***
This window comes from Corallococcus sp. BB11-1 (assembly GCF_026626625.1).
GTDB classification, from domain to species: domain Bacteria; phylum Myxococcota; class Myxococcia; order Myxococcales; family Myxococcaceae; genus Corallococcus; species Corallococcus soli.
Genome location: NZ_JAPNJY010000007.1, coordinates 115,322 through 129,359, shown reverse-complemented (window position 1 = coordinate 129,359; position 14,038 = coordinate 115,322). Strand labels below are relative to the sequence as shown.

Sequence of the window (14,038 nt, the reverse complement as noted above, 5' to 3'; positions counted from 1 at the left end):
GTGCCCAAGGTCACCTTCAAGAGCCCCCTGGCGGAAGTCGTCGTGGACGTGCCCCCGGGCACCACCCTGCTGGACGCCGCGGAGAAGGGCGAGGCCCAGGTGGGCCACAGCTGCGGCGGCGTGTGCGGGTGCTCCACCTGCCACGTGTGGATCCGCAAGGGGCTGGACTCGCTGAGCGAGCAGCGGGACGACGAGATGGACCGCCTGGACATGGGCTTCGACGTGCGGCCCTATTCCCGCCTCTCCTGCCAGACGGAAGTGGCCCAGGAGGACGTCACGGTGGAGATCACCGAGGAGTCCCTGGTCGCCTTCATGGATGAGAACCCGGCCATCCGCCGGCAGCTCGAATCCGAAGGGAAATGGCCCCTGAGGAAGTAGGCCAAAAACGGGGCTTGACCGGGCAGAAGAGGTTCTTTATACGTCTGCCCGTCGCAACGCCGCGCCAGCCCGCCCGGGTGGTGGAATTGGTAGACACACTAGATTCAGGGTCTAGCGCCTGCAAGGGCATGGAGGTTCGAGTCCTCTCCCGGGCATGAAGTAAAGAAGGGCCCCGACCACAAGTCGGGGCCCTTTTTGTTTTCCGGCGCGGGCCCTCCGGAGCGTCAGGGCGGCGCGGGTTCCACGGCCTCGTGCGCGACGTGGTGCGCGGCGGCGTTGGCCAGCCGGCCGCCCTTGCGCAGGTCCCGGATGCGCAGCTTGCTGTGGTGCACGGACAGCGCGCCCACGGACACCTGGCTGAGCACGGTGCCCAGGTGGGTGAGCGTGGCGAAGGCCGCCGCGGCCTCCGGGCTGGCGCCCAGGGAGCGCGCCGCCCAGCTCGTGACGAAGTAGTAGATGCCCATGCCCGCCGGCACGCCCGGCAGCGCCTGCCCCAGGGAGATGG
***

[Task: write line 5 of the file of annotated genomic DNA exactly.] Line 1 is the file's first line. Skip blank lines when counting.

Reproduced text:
GTGCCCAAGGTCACCTTCAAGAGCCCCCTGGCGGAAGTCGTCGTGGACGTGCCCCCGGGCACCACCCTGCTGGACGCCGCGGAGAAGGGCGAGGCCCAGGTGGGCCACAGCTGCGGCGGCGTGTGCGGGTGCTCCACCTGCCACGTGTGGATCCGCAAGGGGCTGGACTCGCTGAGCGAGCAGCGGGACGACGAGATGGACCGCCTGGACATGGGCTTCGACGTGCGGCCCTATTCCCGCCTCTCCTGCCAGACGGAAGTGGCCCAGGAGGACGTCACGGTGGAGATCACCGAGGAGTCCCTGGTCGCCTTCATGGATGAGAACCCGGCCATCCGCCGGCAGCTCGAATCCGAAGGGAAATGGCCCCTGAGGAAGTAGGCCAAAAACGGGGCTTGACCGGGCAGAAGAGGTTCTTTATACGTCTGCCCGTCGCAACGCCGCGCCAGCCCGCCCGGGTGGTGGAATTGGTAGACACACTAGATTCAGGGTCTAGCGCCTGCAAGGGCATGGAGGTTCGAGTCCTCTCCCGGGCATGAAGTAAAGAAGGGCCCCGACCACAAGTCGGGGCCCTTTTTGTTTTCCGGCGCGGGCCCTCCGGAGCGTCAGGGCGGCGCGGGTTCCACGGCCTCGTGCGCGACGTGGTGCGCGGCGGCGTTGGCCAGCCGGCCGCCCTTGCGCAGGTCCCGGATGCGCAGCTTGCTGTGGTGCACGGACAGCGCGCCCACGGACACCTGGCTGAGCACGGTGCCCAGGTGGGTGAGCGTGGCGAAGGCCGCCGCGGCCTCCGGGCTGGCGCCCAGGGAGCGCGCCGCCCAGCTCGTGACGAAGTAGTAGATGCCCATGCCCGCCGGCACGCCCGGCAGCGCCTGCCCCAGGGAGATGG